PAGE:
Monthly Archives: November 2015

Being God’s Angels During Difficult Times

I delivered this sermon at Beth Israel Congregation in Ann Arbor, MI last Shabbat.



This morning, I want to talk with you about angels. Then, we’ll turn to the real world.

Whether you regard angels in a literary or metaphoric or mythic sense, their role as messengers of God is worthy of serious consideration. And, angels play a major role in the life of Jacob, beginning in this parasha with the story of our patriarch’s dream of a ladder reaching up to the heavens with angels ascending and descending.

A prominent traditional rabbinic interpretation of Jacob’s dream is that he is witnessing the “changing of the guard”. The angels who have protected him within the land of Canaan are returning to the heavens while those who will protect him outside the land are taking their positions. The dream is seen as an assurance by God that Jacob will be protected in his travels outside of Canaan as he was inside the land.

In the dream, the angels are ascending and descending and this brings up a question:  Was there any overlap? Was there ever any moment when both sets of angels were directly accompanying Jacob? I would assume that there would have to be such an overlap even for only a short moment as otherwise, there would have been the possibility that Jacob would have been left defenseless even only for a moment.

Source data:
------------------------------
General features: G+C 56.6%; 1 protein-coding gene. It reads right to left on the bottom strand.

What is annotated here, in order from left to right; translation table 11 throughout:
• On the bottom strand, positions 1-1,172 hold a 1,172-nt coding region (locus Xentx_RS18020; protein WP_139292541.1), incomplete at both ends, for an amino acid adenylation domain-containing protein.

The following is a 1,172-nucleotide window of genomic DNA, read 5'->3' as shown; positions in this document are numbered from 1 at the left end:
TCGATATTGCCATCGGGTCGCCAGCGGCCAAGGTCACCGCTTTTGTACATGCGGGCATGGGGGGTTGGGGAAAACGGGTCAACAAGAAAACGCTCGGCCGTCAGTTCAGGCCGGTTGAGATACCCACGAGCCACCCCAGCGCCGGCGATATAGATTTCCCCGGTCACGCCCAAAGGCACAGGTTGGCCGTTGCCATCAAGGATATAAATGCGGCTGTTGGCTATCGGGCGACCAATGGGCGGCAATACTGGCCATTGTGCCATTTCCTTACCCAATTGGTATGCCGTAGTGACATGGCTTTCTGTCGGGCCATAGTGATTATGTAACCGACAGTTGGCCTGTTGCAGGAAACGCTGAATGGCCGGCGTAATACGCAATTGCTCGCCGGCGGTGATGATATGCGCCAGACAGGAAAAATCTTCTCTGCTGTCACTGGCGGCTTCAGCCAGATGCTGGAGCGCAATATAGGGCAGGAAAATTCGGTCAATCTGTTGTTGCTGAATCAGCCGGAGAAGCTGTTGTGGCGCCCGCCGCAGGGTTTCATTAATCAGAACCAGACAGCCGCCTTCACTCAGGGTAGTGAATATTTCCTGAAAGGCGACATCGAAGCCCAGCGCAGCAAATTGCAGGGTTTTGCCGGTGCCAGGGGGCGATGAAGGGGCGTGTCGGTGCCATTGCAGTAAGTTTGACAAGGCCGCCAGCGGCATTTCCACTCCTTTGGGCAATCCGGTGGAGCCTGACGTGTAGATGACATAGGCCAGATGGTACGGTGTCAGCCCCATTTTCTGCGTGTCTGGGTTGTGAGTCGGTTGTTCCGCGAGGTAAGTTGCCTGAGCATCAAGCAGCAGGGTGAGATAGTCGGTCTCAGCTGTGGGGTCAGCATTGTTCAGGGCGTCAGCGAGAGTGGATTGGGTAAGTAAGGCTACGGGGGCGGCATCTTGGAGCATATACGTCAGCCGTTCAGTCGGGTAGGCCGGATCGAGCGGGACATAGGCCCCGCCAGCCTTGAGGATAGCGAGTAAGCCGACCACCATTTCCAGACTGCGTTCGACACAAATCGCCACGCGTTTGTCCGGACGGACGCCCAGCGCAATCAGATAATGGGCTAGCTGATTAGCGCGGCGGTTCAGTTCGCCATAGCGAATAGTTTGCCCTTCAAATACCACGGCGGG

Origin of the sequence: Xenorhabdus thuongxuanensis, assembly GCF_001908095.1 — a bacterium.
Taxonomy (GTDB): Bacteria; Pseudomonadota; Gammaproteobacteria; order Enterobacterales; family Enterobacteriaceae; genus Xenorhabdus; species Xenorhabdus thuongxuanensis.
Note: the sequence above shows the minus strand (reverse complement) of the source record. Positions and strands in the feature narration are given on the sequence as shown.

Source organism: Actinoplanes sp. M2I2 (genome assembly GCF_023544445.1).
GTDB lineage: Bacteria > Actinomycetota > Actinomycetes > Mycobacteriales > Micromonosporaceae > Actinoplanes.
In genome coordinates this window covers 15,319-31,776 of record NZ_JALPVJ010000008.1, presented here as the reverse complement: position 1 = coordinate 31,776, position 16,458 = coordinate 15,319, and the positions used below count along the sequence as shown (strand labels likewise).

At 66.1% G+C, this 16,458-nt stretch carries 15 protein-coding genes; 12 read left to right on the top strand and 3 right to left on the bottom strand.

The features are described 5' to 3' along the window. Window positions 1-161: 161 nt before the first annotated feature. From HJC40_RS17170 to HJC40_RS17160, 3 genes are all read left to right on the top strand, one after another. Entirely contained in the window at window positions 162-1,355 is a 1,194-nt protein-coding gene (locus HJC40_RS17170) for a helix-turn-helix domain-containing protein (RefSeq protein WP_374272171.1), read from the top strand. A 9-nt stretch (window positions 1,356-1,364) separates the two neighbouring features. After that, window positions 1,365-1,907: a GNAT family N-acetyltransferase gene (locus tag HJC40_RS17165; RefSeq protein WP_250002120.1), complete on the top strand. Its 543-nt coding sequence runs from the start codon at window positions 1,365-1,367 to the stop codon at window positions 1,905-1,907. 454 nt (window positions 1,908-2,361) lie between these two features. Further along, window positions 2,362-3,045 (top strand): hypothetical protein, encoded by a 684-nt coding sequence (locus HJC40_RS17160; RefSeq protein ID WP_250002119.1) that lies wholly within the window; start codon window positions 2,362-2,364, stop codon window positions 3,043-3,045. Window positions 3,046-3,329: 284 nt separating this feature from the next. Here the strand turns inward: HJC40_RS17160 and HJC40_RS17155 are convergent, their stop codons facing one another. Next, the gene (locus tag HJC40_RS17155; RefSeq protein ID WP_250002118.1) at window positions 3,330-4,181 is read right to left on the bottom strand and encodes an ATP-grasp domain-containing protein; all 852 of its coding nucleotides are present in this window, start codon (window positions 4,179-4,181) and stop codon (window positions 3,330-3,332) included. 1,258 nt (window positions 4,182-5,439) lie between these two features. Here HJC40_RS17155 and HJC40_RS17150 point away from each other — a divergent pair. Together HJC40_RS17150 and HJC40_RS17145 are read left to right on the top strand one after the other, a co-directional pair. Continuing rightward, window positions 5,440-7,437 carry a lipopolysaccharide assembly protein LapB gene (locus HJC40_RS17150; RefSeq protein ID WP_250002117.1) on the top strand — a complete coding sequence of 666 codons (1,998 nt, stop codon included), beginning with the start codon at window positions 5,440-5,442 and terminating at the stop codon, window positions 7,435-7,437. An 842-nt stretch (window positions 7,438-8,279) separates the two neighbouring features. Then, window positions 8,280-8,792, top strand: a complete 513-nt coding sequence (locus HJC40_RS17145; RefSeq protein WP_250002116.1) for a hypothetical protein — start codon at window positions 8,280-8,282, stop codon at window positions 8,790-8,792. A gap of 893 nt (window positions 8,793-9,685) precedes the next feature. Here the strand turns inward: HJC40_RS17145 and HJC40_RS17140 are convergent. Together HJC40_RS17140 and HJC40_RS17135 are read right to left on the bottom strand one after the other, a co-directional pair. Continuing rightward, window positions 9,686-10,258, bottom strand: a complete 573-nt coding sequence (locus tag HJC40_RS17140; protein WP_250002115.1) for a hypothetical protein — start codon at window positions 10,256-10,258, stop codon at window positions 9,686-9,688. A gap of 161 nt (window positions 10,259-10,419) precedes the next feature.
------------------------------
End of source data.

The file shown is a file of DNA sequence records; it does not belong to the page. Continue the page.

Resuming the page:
This question of “overlapping angels” may be reflected in the song Shalom Aleichem. This song is based on the tradition that angels accompany us in our homes on erev Shabbat and therefore we must greet them properly with words of greeting. But, it is odd that in the second verse we welcome the angles with boachem lishalom, “come in peace” and then, in the third verse, we say tzeitchem lishalom, “go in peace”. Why would we give the angels the traditional greeting of farewell when they have just arrived?

There are several answers to this question but the one that I prefer is that we are in fact saying goodbye to different angels: the angels who have been with us through the week who now are returning to the heavens after the long 6 days of work. We say, “go in peace”, have a good rest and come back after Shabbat. Note though that we do not say goodbye to them until we have welcomed the Shabbat angels. There is overlap. We are never left without angels. Messengers of God are always around us.